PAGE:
And the answer is variable based on the culture, region, industry and particular organization you are in.
But a consistent theme is to remember that this is a WORK event; not a holiday party with your personal friends and family. You will be at this holiday party with your work colleagues, and you will be seeing them the next Monday morning! You want to make sure your behavior is appropriate throughout the party. I don’t know about you, but after a couple of drinks, my filter can tend to disappear!
When I worked at Apple and they’d make blow-out parties, we dressed very formally, in sequins and men wore suits and even tuxedos! And when I worked at start-ups, our holiday parties were often at the end of a very long work day and we didn’t even bother changing out of our casual work clothes.
But I’ve also heard the disaster stories at company parties. Typically they involved alcohol and people losing their regular inhibitions that they bring to their sober work lives, and clothing can play a role in sending certain messages, non verbal messages.
It’s not just what you wear. It’s how you BEHAVE. Please monitor your drinking and your comments carefully. Perhaps have an agreement with a trusted co-worker to watch over one another.
That said, my suggestion is to avoid what anyone would call SEXY clothing. Whether you are a man or a woman, or identify as queer or trans, or…..it is important to NOT project your sexuality at company parties. Even though it is a PARTY and it is the HOLIDAY SEASON, it is not OPEN SEASON on PARTYING. There is a very careful line to be drawn.
As this relates to your choice of dress for that holiday party, I would suggest erring on the side of conservative, with a touch of holiday cheer. What would that look like? Yesterday I was doing volunteer work in a 2nd grade class, and the teacher opted to add some holiday cheer to her outfit. She wore black slacks and a striped sweater of black and silver with a little sparkle. It was festive and pretty, but it was not at all provocative or inappropriate.
A sound strategy is to ask a friend or relative how they’d rate your outfit, from work-friendly to bar-friendly. If it is rated closer to bar-friendly, it is WRONG. And remember, it is not just the actual clothing or accessory, but how it fits. A simple black dress can be appropriate on one woman, and tight and alluring on another woman. The same is true for men’s trousers and outfits.
Peg, with some thought and planning into both your appearance and behavior, you can be appropriate, comfortable and allow yourself to have a good time…with your WORK colleagues.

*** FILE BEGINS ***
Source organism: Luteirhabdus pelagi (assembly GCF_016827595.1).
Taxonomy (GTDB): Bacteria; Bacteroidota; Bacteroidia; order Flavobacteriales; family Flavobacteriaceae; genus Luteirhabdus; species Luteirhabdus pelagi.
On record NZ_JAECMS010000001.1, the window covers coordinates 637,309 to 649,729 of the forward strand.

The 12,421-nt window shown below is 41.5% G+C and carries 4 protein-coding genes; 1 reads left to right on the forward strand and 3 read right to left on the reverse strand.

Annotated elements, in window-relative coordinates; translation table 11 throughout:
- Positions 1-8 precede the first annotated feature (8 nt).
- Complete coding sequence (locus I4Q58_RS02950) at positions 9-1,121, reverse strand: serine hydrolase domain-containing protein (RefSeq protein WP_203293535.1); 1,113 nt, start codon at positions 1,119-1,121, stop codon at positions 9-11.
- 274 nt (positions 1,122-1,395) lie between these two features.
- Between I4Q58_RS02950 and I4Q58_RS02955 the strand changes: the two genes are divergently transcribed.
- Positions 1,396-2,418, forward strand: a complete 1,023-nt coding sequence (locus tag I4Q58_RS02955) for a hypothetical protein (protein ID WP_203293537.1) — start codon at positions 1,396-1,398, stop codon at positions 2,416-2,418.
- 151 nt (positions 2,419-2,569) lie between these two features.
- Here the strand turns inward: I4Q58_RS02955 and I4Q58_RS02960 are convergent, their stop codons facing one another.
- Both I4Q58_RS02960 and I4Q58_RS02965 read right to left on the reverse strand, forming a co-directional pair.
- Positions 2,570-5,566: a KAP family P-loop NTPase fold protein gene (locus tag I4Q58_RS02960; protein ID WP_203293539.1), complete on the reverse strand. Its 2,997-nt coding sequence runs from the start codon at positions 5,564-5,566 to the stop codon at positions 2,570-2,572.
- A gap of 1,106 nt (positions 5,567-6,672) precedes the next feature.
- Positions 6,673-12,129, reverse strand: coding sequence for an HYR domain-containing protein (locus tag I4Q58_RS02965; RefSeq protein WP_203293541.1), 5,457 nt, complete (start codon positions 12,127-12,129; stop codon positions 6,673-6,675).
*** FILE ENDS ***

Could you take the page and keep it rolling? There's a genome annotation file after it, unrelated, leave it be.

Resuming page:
Post-election all eyes are on the glass ceiling.
Many were expecting to see Hillary Clinton head to the Oval Office. But you don’t have to seek the most powerful job on the planet to shatter the glass ceiling. There’s plenty of shattering to do in everyone’s world, whether you’re a woman, a man, a Baby Boomer or a Millennial.
That’s why my subject today is:
What is your glass ceiling and how do you plan to shatter it?
To walk you through the process, I offer up the model of one of my clients Lauren, (not her real name.)
Lauren had raised her children and was ready to use both her work experience and her academic credentials to snag a leadership job in a top biotechnology company. She had a solid foundation — 10 years of work experience — before bringing up babies.
Lauren’s goal was to identify the companies she wanted to work in, then seek out colleagues who worked there and try to find personal introductions in. A smart strategy but WAIT. As I worked with Lauren and asked her about her past work experiences I found out she had witnessed some ugly sexual harassment and unethical behaviors in the workplace. She was understandably very angry about these situations.
Lauren’s experiences are not unique. Many of us experience ugly things in the workplace. The problem is not that bad things happen. The problem is that if we HOLD the negative emotions associated with them, they WILL seep into the job search and the interview process.
In a sense, the anger and resentments we hold become our own personal glass ceiling!
With Lauren, we re-visited each one of her negative experiences and had her process them. Next, we discussed her positive takeaways, and the key contributions she made in her role at each company.
In Lauren’s case, once she dealt with the negativity from the past she could break through and succeed in her job search.
Not all glass ceilings are external. Do you have any internal glass ceilings you need to break through?